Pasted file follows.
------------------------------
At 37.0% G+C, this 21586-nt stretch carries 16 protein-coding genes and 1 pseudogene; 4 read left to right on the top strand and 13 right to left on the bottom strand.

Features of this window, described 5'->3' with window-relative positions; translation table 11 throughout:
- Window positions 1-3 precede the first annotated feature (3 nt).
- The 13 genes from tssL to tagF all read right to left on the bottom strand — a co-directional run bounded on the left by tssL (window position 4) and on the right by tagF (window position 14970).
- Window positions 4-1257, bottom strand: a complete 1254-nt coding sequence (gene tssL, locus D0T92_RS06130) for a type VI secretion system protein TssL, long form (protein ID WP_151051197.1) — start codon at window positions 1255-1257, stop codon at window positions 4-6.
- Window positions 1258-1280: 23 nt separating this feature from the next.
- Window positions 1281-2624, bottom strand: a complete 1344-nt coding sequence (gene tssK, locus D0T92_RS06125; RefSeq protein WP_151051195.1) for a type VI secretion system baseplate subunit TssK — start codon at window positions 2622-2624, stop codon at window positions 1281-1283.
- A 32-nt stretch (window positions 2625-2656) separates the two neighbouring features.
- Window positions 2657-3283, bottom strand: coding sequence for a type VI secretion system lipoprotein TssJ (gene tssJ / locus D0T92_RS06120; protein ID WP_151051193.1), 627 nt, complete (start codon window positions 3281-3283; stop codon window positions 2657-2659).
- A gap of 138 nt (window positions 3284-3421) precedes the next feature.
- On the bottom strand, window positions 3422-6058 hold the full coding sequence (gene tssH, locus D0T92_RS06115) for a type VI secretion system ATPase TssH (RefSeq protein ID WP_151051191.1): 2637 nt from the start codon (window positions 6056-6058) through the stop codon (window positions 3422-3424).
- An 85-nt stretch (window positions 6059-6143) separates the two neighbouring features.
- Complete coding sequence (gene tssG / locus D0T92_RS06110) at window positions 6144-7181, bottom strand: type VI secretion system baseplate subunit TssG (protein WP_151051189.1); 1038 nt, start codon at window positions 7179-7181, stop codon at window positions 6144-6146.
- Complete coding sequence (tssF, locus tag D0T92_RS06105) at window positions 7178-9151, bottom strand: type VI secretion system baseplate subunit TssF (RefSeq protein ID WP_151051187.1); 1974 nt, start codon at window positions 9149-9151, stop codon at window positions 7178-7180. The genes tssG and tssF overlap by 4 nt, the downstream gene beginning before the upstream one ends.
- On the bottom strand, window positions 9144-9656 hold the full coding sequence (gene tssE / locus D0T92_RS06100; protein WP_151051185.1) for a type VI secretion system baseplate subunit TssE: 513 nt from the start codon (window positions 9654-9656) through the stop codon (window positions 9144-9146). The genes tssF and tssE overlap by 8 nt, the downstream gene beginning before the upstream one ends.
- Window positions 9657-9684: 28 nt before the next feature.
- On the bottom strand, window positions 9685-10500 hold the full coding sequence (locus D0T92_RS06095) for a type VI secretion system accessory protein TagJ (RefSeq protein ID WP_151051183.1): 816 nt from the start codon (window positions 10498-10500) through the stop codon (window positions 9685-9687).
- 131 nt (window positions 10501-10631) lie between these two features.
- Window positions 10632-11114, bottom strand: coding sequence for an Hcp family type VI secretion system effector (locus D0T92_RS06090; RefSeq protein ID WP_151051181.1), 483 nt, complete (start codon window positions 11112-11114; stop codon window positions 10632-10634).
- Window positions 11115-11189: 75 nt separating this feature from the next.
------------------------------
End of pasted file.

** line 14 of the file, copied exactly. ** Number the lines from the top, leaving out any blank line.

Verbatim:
- Complete coding sequence (tssF, locus tag D0T92_RS06105) at window positions 7178-9151, bottom strand: type VI secretion system baseplate subunit TssF (RefSeq protein ID WP_151051187.1); 1974 nt, start codon at window positions 9149-9151, stop codon at window positions 7178-7180. The genes tssG and tssF overlap by 4 nt, the downstream gene beginning before the upstream one ends.